With a gracious spirit who is indebted to his past, actor and writer Michael Genet says he carries a low tolerance for mediocrity, something he carries from childhood. He follows the footprints of excellence set forth by his mother, Jeanette, who was an educator and an Ebony magazine model, and by his father, Dewey Hughes, who pioneered the radio and media industry as the co-owner of WOL-AM, which was the foundation of the Radio One and TV One Networks. Their examples instilled in him a work ethic and determination to strive for nothing less than greatness in anything he set his mind to do. Genet admits that all of his work, including his current portrayal of Simon in the play The Whipping Man and his first book They Must Not Know Who I Think I Am: Lessons in Defiant Resilience, reflect his tenacity, both in life and the entertainment industry, as well as his belief in and dedication to hard work.
As Genet puts the finishing touches to his latest screenplay, The Cape Island Affair, he also navigates the choppy waters of the literary world as he preps for the release of his first book, all while performing eights grueling shows a week of The Whipping Man. The three-character play, written by Matthew Lopez, takes place after the Civil War and depicts a time when blacks in the South were reared as Jewish slaves, which Genet admits has taken both an emotion and physical toll on his body and soul.
“Trying to straddle both sides of the fence in regards to my ancestors with what they went through, and the rhythms they embodied 200 years ago, while also honoring the rituals and traditions of the Jewish faith, the Hebrew language and the ceremonies we perform on stage has been quite a task.” With a sigh of exhaustion, Genet continues; “My character literally explodes every night at the end, with a rage of passion, disappointment and anger over love lost. You’re talking about a man of supreme faith, who carried his faith throughout the play, only to have it ripped from his heart at the very end. He finds the only two things that matter to him in this world, his wife and daughter, were stolen from him and sold by his slave owner. I’m having vocal problems now because of where the horror of his journey takes me every night.”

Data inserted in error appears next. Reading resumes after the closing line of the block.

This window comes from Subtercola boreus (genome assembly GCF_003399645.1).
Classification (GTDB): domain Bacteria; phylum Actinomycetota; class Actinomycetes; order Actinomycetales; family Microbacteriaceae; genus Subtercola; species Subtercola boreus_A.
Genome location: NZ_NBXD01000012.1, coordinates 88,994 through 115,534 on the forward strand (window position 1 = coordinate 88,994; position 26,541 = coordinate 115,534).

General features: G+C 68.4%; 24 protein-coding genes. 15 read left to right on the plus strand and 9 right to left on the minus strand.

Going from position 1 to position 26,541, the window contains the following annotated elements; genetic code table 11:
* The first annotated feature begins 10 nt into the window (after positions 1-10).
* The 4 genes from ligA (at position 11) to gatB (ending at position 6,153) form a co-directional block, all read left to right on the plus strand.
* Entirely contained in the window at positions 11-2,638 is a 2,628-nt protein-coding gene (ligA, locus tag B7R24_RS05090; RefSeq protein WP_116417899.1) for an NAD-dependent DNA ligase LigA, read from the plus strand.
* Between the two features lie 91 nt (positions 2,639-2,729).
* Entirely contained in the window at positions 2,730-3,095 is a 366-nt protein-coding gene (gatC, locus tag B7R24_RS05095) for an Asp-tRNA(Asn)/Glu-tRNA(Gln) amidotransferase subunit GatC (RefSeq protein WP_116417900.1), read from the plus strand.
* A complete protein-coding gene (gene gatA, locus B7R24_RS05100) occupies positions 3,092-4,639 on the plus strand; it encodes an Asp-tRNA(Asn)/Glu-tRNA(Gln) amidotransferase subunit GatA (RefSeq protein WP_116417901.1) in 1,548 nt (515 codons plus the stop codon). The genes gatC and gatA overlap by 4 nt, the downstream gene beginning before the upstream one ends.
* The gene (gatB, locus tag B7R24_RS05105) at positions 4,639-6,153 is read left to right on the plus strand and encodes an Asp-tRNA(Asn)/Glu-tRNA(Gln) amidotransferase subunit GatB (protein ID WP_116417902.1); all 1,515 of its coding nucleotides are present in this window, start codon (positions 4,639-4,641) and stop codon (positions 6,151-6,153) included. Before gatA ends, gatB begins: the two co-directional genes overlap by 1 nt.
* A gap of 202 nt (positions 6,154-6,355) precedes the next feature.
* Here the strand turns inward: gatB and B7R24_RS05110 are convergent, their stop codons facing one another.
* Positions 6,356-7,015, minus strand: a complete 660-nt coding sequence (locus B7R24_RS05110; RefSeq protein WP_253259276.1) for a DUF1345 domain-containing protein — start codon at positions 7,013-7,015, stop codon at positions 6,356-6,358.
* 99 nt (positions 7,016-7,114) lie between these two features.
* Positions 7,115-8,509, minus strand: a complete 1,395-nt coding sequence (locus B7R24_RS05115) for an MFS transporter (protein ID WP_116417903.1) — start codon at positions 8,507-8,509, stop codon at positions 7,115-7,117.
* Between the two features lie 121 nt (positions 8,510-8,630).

Adapted from the short story by British novelist Joanne Harris who wrote Chocolat, The Cape Island Affair is being produced by Dave Matthews (The Dave Matthews Band) ATO Pictures. ATO co-president, Johnathan Dorfman brought Genet on to the project after he read the writer’s first screenplay, a jazz fable titled Pork Pie, which is a tribute to Genet’s grandparents, Mahaley and Charles Butler. The writer says at one point Michael Jackson’s company wanted the project for Jackson to star in, but Genet wasn’t down with changing the jazz theme to a contemporary pop one. And although the project has been selected to the Sundance Screenwriters Lab and the Eugene O’Neill Playwrights Conference, and has earned many other awards including the Kennedy Center Award for New American Plays for the stage version, Genet says he isn’t worried that Pork Pie has yet to make it to the big screen. And why should he be? Pork Pie was written in eight weeks on a little typewriter, in a tiny closet that Genet turned into an office space, while performing eight shows a week in the original Broadway production of A Few Good Men. Everyone around him told him he was crazy. No way could he write a script. Some even told him he couldn’t write period. But he listened to his own heart instead. It’s been 21 years in the making now and counting, but Genet says Pork Pie still the best script he’s ever written. And he knows it will get made eventually when the stars are all aligned for it to be so. “The future always reveals itself in time. Pork Pie will make it to the big screen. And it’ll be a huge hit when it does. Of that I have no doubt.” Something that the star are aligned on however, is the release of Genet’s first book, They Must Not Know Who I Think I Am: Lessons In Defiant Resilience. It’s a story of survival and how Genet has managed to maintain longevity in the turbulent show business industry for more than 30 years.
In the near future, the artist will release his book, which is about survival and how he’s managed to maintain longevity in his industry for over 30 years.